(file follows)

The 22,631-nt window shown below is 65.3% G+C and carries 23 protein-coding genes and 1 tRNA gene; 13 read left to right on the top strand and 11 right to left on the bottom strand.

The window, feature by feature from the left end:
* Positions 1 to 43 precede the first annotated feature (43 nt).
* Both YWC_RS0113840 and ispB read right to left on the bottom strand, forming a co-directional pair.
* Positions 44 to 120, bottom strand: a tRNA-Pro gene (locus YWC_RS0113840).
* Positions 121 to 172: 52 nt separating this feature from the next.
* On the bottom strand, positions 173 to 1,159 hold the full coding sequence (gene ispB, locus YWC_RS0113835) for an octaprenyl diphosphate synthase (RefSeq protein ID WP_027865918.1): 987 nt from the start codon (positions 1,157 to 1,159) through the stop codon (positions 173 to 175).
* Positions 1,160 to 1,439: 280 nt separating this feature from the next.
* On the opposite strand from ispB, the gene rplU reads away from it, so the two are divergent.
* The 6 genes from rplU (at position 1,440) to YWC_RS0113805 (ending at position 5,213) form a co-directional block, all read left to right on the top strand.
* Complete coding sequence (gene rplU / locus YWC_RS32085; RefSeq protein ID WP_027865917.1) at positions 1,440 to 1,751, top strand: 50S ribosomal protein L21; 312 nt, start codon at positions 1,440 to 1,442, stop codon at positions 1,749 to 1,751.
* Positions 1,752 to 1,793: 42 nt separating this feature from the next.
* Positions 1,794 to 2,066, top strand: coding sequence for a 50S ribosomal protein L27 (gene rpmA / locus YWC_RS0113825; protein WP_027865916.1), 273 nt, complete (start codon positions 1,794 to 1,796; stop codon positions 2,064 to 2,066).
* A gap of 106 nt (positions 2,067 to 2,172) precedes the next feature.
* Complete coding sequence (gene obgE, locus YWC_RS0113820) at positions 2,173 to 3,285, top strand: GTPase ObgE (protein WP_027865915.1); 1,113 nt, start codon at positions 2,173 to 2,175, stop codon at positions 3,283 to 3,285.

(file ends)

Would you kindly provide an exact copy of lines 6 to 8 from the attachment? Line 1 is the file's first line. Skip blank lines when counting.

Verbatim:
* Positions 121 to 172: 52 nt separating this feature from the next.
* On the bottom strand, positions 173 to 1,159 hold the full coding sequence (gene ispB, locus YWC_RS0113835) for an octaprenyl diphosphate synthase (RefSeq protein ID WP_027865918.1): 987 nt from the start codon (positions 1,157 to 1,159) through the stop codon (positions 173 to 175).
* Positions 1,160 to 1,439: 280 nt separating this feature from the next.